Like the Box Blur algorithm, we want to approximate a 2D gaussian kernel blur. We do that by running 2 passes over the image: one horizontal and one vertical. The vertical pass operates on the result of the horizontal pass, compounding the blur.
Luckily, dealing with multi-channel images is conceptually identical to single channel images.
At the low level, most images on consumer operating systems are stored in a native interleaved pixel format. That just means: each of the 8-bit values for Red, Green, Blue, Alpha (transparency) that comprise “one pixel” are stored together in memory (into a 32-bit space).
There are important implementation details around scary sounding things like “little endian” storage of pixel values and “premultiplied alpha”. But basically, the pixels are packed together in a
BGRA order on Windows and MacOS.
If we look at our stack and pay attention to the columns, we might start to understand how exactly the stack gives weight to the pixel values. In our example, the center pixel shows up 3 times, the pixel on either side 2 times and the edge pixels once.
What if we just try to do something with these weights? Here are the weights for the stack above:
We can normalize the weights by dividing by the
stackSize. That would let us apply them to directly to pixel values.
Interesting! Notice that the full value
(9/9) of a pixel is distributed across all 5 places where the pixel is relevant! We can finally sorta understand how Stack Blur blurs.
This kernel of abstract pixel weights seems… interesting. Can we just use it somehow? Yes, but we’d have to multiply the kernel against the queue value by value. And a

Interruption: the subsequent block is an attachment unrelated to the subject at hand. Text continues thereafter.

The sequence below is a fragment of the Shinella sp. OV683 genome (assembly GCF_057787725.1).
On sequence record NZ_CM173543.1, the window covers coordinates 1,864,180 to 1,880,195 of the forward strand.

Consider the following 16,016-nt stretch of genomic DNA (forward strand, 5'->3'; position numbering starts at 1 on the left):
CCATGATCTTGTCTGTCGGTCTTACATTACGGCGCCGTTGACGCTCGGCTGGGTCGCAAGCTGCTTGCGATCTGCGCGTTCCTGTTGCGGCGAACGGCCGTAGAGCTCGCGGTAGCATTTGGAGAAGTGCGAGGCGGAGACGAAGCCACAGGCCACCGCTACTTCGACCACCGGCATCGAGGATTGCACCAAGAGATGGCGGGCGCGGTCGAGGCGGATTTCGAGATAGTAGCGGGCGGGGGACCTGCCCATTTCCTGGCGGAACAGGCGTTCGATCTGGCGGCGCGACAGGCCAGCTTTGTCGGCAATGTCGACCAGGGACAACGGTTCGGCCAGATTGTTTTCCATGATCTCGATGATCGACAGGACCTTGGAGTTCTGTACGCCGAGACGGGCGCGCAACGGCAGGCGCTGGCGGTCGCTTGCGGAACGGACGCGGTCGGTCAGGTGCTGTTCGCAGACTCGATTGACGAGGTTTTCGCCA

queueSize number of multiplications per pixel doesn’t sound too ideal…
Plus, isn’t this starting to smell a bit like an expensive convolution kernel we’re trying to avoid? 🙈
I wanted to make sure I was getting the fastest performance possible. I don’t want to worry about hundreds of drop shadows suddenly making my synth perform worse (especially on Windows).
As I keep saying, Stack Blur’s primary optimization is ensuring there are the same number of operation per pixel when the radii scales. But my real life usage (using drop and inner shadows to build UI), radii are usually in the 4-36px range. So perhaps the algorithm is over-optimized for radii size?
These days there are some fancy and fast libraries for convolution in C++, such as Apple’s Accelerate and Intel’s IPP. Surely these vendor libraries have some tricks up their own sleeve? Sure, maybe a full blown vector accelerated gaussian blur will be too expensive (spoiler: it is), but what if we do two passes of
vector x matrix convolution?
The long story: For the most image and radii sizes, vendor libraries (employing SIMD, etc under the hood) outperform Stack Blur, especially as the image dimensions scale up.
Starting with macOS 11.0, Apple has vImageSepConvolve for separated passes, which basically beats stack blur in a couple lines of code.
Intel’s offerings were less exciting. I have a graveyard of failed Intel attempts to use things like